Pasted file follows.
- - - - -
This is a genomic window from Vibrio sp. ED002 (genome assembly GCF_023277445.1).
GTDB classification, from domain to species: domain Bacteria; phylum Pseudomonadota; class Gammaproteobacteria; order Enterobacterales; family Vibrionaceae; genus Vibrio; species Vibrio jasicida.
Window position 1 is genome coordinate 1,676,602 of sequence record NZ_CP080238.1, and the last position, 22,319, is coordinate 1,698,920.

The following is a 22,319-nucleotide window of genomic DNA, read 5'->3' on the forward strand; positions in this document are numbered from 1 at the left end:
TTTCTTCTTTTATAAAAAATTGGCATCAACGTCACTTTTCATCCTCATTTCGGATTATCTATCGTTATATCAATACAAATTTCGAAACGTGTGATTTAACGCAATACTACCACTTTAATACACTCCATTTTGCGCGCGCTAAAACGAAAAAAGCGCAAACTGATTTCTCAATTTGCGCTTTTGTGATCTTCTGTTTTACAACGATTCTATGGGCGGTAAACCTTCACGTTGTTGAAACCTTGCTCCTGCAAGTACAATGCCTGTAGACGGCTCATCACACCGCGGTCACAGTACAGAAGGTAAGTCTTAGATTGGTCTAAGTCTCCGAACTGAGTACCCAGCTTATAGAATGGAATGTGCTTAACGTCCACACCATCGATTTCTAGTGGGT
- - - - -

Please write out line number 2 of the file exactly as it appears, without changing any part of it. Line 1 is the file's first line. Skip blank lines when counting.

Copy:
GTDB classification, from domain to species: domain Bacteria; phylum Pseudomonadota; class Gammaproteobacteria; order Enterobacterales; family Vibrionaceae; genus Vibrio; species Vibrio jasicida.